The old saying is, “you never know what you will see at a baseball game.” At Lindsey Nelson Stadium on Saturday, that was a severe understatement. No. 1 Tennessee (32-3, 13-1 SEC) defeated No. 24 Alabama (23-13, 8-6 SEC) 9-2 in a chaos-filled game.
Sophomore starter Chase Dollander entered the game hoping to pick the Vols up after a disappointing performance in game one on Friday. His night was cut short, however, after he was hit with a comebacker on the mound and had to exit the game after only one inning.
That is the moment the game went haywire.
The Alabama dugout’s reaction to Dollander having to leave the game infuriated Tennessee’s coaching staff. Tony Vitello was ejected from the game after arguing with the umpires. Pitching coach Frank Anderson was tossed directly after.
With Vitello and Anderson both being ejected, assistant coach Josh Elander was forced to slide into the head coach role for the rest of the night. Elander is the Vols’ third base coach and primary hitting coach.
“I’m glad Tony does it, not me, to be honest,” he said. “It’s just a lot of things going on. Usually, I’m coaching third, running offense…all of a sudden I had to focus on what to do with the pitching or whatever it may be.”
In the fourth inning, an Alabama assistant coach was thrown out of the game. The umpiring crew issued warnings throughout the rest of the night for taunting, celebrating and basically anything else the teams did. That left everyone in the ballpark, besides the umpires, scratching their heads.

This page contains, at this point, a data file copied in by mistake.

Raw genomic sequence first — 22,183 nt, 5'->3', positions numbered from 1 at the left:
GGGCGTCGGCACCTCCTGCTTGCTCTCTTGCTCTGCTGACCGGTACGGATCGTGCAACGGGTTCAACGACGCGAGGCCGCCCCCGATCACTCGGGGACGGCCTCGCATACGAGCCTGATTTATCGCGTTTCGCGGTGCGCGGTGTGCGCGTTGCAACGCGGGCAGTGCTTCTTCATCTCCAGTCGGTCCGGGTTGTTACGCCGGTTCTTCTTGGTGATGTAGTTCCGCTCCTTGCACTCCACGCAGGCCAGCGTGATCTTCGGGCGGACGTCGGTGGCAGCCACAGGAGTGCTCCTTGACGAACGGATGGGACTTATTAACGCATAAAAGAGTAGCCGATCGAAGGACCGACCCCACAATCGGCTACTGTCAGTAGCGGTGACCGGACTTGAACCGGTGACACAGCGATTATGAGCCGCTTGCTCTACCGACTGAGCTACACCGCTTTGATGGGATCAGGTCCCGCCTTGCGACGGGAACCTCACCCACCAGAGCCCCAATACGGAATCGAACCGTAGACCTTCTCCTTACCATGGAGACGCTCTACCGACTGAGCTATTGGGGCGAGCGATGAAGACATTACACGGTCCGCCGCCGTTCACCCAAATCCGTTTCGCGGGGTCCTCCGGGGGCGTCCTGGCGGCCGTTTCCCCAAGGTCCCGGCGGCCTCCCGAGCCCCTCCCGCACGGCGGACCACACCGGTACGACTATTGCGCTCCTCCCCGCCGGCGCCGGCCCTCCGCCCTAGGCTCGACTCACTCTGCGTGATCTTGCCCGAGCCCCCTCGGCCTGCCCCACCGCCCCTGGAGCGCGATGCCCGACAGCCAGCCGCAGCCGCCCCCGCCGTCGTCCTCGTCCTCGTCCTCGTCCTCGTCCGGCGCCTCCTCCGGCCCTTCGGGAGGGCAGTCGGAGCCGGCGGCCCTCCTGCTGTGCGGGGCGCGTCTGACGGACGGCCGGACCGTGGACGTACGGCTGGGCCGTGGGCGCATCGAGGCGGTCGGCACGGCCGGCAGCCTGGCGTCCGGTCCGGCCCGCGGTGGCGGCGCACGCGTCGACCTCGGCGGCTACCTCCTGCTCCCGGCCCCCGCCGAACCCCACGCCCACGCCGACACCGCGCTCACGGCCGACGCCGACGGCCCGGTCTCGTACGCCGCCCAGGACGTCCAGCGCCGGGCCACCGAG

“To be honest, I don’t even know what was going on,” junior Jordan Beck said. “I was kinda confused about that whole deal, but we just kind of (celebrated) in the dugout after that.”
Beck kept the emotion going with a two-run home run in the first inning. That set the tone for the rest of the night as Tennessee was looking to even up the series.
‘That was one of those moments where it needed to be expressed,” Beck said. “I try to control my emotions in the box, and I don’t let that affect me while I’m in there.”
Senior relief pitcher Camden Sewell did not let the moment get to him when he entered to pitch in the second inning. Sewell threw 4.1 innings and allowed two runs.
“I thought he was elite,” Elander said. “Cam’s always a guy, when we’re in a jam, he’s gonna find a way to get us out. Just a great effort.”
Tennessee scored three runs in both the sixth and eighth innings to stamp the win. A couple of home runs paired with three throwing errors by Alabama’s catcher gave the Vols enough offense.
The early action in the game may have been just what Tennessee needed to get back on track. The Vols had lost two straight games for the first time all year and were in danger of dropping their first SEC series of the year.
“(Vitell0) is one of the most fiery guys I’ve ever met. One of the best coaches I’ve ever been with too,” Beck said. “I’m glad I’m his player and I’m glad he’s my coach.”
The series between Tennessee and Alabama is now even at one game each. The rubber match is on Sunday at Lindsey Nelson Stadium at 1:00 p.m.